using maximum barrier precautions, empowering bedside nurses to stop the procedure if

elements of checklist not followed, catheter maintenance bundle, root cause analysis and daily

assessment of the need for CVCs” (Walt et al., 2015, p.869). Also uniquely incorporated was a

pay for performance measure of the different units as a financial incentive to prevent CLABSIs

to ICU leadership and the medical directors (Walt et al., 2015). According to Waltz et al. 2015,

the nature of a quality improvement study by design is not as rigorous compared to a randomized

controlled trial. Other limitations include not being able to demonstrate which element of the

bundle of interventions was responsible for the reduction in CLABSI rates and the study cannot

infer causality from the data extrapolated (Walz et al., 2015). Also, into consideration, the study

was done in a single institution and it mentioned that adherence to best practice guidelines was

self-reported. There were no independent audits to determine the fidelity of the data compliance

(Walz et al., 2015). The strength of this investigation included the long period for evaluation,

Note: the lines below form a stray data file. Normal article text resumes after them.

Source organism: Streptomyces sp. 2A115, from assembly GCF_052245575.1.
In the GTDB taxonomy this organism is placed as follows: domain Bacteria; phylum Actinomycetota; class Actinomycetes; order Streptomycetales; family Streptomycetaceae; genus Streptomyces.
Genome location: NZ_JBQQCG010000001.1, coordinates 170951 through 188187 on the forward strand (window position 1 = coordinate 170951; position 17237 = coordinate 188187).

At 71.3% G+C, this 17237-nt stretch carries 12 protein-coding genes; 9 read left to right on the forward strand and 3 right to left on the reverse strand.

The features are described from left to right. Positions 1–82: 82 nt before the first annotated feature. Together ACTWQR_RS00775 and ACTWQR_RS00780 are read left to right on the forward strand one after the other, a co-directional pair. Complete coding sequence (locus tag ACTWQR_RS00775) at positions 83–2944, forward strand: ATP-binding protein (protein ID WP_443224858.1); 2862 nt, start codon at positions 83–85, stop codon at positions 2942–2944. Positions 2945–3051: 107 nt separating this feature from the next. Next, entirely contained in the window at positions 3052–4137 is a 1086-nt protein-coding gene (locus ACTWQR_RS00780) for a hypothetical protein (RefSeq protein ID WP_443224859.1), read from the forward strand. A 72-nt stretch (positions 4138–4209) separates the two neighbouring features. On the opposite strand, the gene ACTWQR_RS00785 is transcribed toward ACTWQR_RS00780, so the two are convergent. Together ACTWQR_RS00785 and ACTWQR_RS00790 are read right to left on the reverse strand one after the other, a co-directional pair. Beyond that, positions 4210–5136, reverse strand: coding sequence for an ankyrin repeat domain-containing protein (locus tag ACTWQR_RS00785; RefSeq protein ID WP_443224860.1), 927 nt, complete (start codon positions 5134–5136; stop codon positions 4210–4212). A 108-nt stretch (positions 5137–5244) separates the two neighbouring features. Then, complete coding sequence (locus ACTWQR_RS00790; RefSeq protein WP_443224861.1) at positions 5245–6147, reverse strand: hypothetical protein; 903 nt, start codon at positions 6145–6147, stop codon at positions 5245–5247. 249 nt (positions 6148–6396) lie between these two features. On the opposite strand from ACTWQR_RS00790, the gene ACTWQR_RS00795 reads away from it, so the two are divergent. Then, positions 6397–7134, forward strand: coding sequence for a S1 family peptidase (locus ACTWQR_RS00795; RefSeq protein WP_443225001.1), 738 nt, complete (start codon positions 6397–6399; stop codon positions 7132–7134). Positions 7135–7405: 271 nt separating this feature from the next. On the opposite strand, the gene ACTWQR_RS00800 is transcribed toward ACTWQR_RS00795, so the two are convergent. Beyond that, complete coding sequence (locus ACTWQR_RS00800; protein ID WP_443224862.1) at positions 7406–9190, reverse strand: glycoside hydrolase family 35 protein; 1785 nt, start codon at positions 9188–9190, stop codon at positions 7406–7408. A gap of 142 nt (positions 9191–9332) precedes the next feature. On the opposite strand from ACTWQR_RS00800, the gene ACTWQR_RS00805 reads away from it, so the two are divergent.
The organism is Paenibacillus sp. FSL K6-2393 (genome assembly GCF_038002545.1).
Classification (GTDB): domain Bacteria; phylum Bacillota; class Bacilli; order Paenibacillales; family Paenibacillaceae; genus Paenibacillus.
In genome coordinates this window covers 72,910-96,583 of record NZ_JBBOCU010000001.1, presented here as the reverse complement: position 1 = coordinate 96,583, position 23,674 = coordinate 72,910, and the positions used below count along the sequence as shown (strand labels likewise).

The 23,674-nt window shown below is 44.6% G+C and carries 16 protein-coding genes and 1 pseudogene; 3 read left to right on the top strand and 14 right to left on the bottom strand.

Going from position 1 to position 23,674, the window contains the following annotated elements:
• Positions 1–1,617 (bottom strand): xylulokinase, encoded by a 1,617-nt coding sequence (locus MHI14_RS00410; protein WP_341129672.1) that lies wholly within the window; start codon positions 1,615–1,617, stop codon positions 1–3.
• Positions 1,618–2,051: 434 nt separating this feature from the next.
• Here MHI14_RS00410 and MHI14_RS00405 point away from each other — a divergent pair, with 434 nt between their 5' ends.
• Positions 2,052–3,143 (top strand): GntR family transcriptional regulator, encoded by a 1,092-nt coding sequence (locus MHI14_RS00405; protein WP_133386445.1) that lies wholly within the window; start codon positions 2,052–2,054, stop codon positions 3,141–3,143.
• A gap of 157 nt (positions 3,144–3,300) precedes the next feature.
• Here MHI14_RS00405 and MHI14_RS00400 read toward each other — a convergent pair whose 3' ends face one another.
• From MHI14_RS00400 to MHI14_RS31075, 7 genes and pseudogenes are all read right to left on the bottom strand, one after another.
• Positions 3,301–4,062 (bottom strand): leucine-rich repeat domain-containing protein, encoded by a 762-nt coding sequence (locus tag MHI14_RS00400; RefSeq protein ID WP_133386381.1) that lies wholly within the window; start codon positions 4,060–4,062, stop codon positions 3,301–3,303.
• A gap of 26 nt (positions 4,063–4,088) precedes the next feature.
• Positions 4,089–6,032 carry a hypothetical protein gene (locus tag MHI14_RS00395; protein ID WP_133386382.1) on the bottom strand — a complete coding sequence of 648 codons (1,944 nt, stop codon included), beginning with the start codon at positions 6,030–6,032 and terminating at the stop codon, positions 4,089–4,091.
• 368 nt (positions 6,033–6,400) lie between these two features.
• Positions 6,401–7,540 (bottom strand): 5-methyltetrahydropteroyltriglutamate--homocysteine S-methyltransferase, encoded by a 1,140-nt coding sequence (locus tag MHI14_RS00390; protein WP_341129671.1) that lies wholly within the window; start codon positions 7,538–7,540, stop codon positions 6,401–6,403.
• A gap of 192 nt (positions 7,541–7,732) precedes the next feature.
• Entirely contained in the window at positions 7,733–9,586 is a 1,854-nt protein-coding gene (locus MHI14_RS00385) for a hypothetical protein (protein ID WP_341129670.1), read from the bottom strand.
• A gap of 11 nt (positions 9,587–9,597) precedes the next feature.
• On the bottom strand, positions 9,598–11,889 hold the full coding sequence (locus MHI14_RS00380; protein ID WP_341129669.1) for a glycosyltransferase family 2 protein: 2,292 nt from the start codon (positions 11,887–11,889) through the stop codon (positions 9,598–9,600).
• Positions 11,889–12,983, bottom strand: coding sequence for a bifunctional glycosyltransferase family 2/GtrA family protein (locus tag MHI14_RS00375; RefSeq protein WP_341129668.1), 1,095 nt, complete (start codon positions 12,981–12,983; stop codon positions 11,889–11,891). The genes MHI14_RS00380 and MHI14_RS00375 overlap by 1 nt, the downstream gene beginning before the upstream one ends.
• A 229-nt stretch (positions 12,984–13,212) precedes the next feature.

large number of different ICUs in the sample, and no apparent association between the unit’s

patient population’s acuity and chronic health background with CLABSIs as a potential

confounding factor.

Another study, Exline et al. (2013) conducted a 2-year study in a 25-bed medical ICU in

Ohio State University Wexner Medical Center, an academic tertiary hospital. A multidisciplinary

team was formed that consists of infection preventionist, epidemiologist, physician, and nursing


leadership. During the first fiscal year, the study noted that despite being “aggressive” with

emphasis on central line bundles it only introduced marginal success. During the second year,

they utilized a more in-depth additional measure by doing root cause analysis with clinical